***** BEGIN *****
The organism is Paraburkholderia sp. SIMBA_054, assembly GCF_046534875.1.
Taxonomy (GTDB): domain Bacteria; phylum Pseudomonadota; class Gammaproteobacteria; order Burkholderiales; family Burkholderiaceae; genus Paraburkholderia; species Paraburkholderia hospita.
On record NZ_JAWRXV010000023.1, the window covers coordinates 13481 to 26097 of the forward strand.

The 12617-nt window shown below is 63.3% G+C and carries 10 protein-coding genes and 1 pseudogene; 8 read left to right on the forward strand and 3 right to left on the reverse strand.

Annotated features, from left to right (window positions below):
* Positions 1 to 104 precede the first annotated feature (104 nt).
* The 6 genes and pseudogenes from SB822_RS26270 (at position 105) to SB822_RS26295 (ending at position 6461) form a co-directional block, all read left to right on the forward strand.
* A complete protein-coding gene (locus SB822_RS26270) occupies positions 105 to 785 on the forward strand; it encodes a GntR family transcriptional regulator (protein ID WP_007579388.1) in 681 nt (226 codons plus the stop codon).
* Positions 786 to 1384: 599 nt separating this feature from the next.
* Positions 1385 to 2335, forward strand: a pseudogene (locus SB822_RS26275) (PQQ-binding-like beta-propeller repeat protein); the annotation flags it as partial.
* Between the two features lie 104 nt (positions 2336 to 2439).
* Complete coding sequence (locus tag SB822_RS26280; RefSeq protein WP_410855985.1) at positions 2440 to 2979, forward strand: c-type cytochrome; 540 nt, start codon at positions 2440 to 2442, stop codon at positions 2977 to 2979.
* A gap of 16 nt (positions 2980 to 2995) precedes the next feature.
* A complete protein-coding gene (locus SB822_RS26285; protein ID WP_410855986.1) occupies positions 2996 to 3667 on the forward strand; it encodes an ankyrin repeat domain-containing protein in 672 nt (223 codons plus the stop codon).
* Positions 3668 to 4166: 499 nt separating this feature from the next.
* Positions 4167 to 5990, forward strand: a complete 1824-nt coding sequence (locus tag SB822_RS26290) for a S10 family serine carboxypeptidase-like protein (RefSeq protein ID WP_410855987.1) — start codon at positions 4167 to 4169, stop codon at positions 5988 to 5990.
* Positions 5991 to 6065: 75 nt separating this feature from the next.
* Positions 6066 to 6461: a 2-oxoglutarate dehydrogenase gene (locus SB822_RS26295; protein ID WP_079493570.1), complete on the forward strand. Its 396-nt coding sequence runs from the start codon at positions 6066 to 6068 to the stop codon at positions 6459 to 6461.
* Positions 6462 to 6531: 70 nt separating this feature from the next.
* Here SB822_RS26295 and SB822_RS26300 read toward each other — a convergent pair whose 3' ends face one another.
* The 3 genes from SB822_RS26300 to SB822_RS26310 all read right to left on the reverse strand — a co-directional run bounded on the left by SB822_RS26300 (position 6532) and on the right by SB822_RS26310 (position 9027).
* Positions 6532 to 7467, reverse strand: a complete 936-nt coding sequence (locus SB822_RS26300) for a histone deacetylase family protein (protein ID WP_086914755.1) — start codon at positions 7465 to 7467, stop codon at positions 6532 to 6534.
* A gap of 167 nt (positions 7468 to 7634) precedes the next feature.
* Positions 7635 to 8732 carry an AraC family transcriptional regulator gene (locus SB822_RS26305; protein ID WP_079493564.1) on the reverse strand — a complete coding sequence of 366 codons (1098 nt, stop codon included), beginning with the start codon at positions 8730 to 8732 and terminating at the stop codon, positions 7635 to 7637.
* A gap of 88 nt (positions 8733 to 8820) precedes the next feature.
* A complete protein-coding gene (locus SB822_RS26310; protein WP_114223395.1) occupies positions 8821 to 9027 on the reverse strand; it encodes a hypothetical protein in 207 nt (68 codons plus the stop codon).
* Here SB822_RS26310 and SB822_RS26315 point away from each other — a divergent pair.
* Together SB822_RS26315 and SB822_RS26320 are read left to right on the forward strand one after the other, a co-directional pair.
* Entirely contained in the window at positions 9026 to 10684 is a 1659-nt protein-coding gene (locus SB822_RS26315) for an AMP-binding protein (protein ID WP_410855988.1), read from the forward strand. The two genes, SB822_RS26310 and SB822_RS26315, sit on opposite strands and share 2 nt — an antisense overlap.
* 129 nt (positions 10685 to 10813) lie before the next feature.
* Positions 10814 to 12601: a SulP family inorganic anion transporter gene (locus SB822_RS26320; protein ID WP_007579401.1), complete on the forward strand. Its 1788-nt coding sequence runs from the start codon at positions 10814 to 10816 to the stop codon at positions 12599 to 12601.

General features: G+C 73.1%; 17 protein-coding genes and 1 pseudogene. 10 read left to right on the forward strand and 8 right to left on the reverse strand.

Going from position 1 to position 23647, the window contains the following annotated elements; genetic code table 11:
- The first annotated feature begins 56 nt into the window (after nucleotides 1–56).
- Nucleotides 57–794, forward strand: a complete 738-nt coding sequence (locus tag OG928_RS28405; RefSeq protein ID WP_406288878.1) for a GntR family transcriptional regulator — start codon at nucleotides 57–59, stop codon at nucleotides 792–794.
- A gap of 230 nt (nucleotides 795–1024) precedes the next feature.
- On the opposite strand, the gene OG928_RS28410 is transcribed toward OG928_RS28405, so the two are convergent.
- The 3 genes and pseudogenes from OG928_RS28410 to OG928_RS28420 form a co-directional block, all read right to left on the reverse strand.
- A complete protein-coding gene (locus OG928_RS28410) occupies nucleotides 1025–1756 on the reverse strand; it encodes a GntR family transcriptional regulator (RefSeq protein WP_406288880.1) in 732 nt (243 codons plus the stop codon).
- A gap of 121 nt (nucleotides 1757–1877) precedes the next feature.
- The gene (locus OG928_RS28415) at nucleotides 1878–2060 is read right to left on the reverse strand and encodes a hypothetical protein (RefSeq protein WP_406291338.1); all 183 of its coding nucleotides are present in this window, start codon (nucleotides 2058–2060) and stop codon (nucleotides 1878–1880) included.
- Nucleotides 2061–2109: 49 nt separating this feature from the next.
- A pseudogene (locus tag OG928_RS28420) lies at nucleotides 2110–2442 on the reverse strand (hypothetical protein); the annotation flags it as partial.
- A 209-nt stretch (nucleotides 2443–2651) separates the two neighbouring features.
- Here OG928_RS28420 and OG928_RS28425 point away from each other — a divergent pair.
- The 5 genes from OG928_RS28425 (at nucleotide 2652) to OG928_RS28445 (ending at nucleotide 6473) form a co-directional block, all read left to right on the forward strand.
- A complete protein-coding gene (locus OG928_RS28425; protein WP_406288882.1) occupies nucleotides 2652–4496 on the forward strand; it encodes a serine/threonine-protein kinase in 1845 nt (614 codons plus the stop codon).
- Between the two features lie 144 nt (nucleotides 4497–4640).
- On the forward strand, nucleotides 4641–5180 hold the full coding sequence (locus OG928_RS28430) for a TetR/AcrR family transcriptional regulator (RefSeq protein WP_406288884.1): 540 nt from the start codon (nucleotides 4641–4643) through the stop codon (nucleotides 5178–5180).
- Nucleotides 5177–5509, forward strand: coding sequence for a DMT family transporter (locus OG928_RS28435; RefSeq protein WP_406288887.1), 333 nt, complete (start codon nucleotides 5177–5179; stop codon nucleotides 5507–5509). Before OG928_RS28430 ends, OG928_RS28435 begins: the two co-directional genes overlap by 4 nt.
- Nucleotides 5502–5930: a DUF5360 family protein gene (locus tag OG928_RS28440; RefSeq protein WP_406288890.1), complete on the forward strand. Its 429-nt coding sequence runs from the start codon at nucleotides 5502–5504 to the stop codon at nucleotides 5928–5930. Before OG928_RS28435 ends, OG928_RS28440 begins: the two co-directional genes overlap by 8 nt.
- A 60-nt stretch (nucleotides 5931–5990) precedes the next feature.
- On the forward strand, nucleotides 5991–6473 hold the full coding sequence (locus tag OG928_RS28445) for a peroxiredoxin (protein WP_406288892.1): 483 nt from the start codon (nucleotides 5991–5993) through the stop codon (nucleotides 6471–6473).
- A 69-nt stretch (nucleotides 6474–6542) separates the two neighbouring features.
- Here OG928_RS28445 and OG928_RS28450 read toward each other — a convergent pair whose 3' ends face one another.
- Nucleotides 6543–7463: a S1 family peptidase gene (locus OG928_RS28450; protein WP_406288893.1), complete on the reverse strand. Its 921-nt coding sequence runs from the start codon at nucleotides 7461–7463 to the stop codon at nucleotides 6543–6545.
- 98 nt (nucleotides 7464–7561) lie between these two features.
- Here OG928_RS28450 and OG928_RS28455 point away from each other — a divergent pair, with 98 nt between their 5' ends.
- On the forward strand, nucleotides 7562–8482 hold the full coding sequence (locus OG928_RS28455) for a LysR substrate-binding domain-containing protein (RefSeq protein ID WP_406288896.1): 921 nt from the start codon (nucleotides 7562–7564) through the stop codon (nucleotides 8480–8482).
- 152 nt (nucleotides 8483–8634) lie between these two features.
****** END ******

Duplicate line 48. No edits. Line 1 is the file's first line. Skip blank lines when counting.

- Between the two features lie 144 nt (nucleotides 4497–4640).